This is generally translated "When God restores the captivity of Tzion, we shall be like dreamers". However, the Targum on this verse translates היך מרעיא דאתסין "we will be like the sick who have been healed". This view is mentioned by Kaddari and Amos Chacham in Daat Mikra. Shmuel and Zeev Safrai in their Haggadat Chazal write that in the Dead Sea Scrolls the the word appears as כחלומים - "as those that were healed".

Tuesday, December 26, 2006

hikir and hitnaker

The verbs hikir הכיר - "to recognize" and hitnaker התנכר - "to act like a stranger" both stem from the same root : נכר . We find both forms in Bereshit 42:7:

וַיַּרְא יוֹסֵף אֶת-אֶחָיו, וַיַּכִּרֵם; וַיִּתְנַכֵּר אֲלֵיהֶם

"When Yosef saw his brothers, he recognized them, but acted like a stranger to them"

How did one root come up with apparently opposite meanings?

Almagor-Ramon writes that in other Semitic languages the root נכר means a stranger - as in the word nochri נוכרי, for example. Only in Hebrew did a sense develop of recognition - hakara הכרה . This would indicate that the meaning of "stranger" was earlier, and indeed Klein writes that "the original meaning of נכר would have been 'to regard as something strange' i.e. 'to regard intently'."

Almagor-Ramon also points out the similarity here to the example of host and hostile - opposite meanings from a common root. In both cases, we have an initial perception of another - which can turn out to be positive or negative.

Sunday, December 24, 2006


The past couple of weeks we discussed words relating to Chanukah. But there were some really good words in the story of Yosef that we skipped. I'll try to cover them in the next few days.

The word sak שק in Hebrew and "sack" in English have the same meaning, and this is no coincidence. The English word derives from the Hebrew:

"large bag," O.E. sacc (W.Saxon), sec (Mercian), sæc (Old Kentish) "large cloth bag," also "sackcloth," from P.Gmc. *sakkiz (cf. M.Du. sak, O.H.G. sac, O.N. sekkr, but Goth. sakkus probably is directly from Gk.), an early borrowing from L. saccus (cf. O.Fr. sac, Sp. saco, It. sacco), from Gk. sakkos, from Semitic (cf. Heb. saq "sack"). The wide spread of the word is probably due to the story of Joseph.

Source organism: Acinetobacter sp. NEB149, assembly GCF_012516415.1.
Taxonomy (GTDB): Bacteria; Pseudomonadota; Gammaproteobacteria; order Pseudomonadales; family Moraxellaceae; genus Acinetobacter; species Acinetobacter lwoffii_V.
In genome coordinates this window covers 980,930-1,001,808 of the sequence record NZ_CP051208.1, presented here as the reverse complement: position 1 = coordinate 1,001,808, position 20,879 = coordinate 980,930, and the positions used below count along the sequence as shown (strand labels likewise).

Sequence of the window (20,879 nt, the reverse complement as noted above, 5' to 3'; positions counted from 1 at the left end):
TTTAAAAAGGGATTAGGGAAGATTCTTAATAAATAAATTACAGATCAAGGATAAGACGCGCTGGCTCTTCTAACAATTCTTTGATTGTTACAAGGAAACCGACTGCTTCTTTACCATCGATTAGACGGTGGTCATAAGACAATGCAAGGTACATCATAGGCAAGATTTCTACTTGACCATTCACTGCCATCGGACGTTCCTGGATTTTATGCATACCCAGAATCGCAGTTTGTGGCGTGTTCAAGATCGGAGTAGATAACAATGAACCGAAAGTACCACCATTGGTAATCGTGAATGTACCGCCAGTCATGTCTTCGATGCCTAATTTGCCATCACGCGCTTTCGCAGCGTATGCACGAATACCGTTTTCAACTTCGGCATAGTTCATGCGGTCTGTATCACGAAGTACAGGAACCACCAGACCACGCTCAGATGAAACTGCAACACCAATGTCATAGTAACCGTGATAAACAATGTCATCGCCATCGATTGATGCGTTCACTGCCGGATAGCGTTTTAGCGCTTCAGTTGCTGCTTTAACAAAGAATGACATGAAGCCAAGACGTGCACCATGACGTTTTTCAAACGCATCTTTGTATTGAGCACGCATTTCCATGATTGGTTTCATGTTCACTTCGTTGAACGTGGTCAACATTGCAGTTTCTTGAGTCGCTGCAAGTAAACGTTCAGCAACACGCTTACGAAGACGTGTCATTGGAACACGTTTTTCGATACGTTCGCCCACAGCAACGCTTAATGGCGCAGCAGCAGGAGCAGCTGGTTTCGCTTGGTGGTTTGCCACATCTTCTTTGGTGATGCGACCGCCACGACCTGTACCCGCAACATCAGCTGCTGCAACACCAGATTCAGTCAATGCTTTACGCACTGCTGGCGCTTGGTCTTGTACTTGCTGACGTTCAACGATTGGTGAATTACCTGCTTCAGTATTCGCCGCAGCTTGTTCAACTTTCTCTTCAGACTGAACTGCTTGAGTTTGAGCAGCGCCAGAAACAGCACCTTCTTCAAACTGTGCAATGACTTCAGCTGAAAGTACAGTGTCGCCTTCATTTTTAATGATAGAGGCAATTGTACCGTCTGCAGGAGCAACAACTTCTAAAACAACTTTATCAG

The American Heritage Dictionary also shows the connection:

Common Semitic noun *saqq-, sack. sac, saccade, sachet, sack1, sack2, satchel; cul-de-sac, haversack, knapsack, rucksack, from Greek sakkos, coarse cloth, article made from coarse cloth, from a Semitic source akin to Hebrew saq, Akkadian saqqu, sack.

In the story of Yosef we find two uses of the words sak.

In Bereshit 37:34 we read וַיָּשֶׂם שַׂק בְּמָתְנָיו - that Yaakov placed sak - sackcloth - on his loins as a sign of mourning.

In Bereshit 42:25 Yosef gave orders וּלְהָשִׁיב כַּסְפֵּיהֶם אִישׁ אֶל-שַׂקּוֹ - to place the brothers money, each in his own sak - sack. (In this section we also find the word אמתחת amtachat - bag or pack. For the differences between sak and amtachat, see here.)

Which meaning came first - that of sak meaning "bag" or sak meaning "sackcloth"?

Both Klein and Kaddari give the meaning of "bag" first in their dictionaries, which would seem to indicate they believe it had the earlier meaning. But certainly mourners were not actually wearing bags (with the arms and legs cut out?).

So it would seem to me that there was an earlier meaning of this term. We can see this meaning by looking at a verse where it is not clear whether sak means sack or sackcloth - Vayikra 11:32 :

וְכֹל אֲשֶׁר-יִפֹּל-עָלָיו מֵהֶם בְּמֹתָם יִטְמָא, מִכָּל-כְּלִי-עֵץ אוֹ בֶגֶד אוֹ-עוֹר אוֹ שָׂק, כָּל-כְּלִי, אֲשֶׁר-יֵעָשֶׂה מְלָאכָה בָּהֶם

"And anything on which one of them falls when dead shall be unclean: be it any article of wood, or a cloth, or a skin or a sak - any such article that can be put to use..."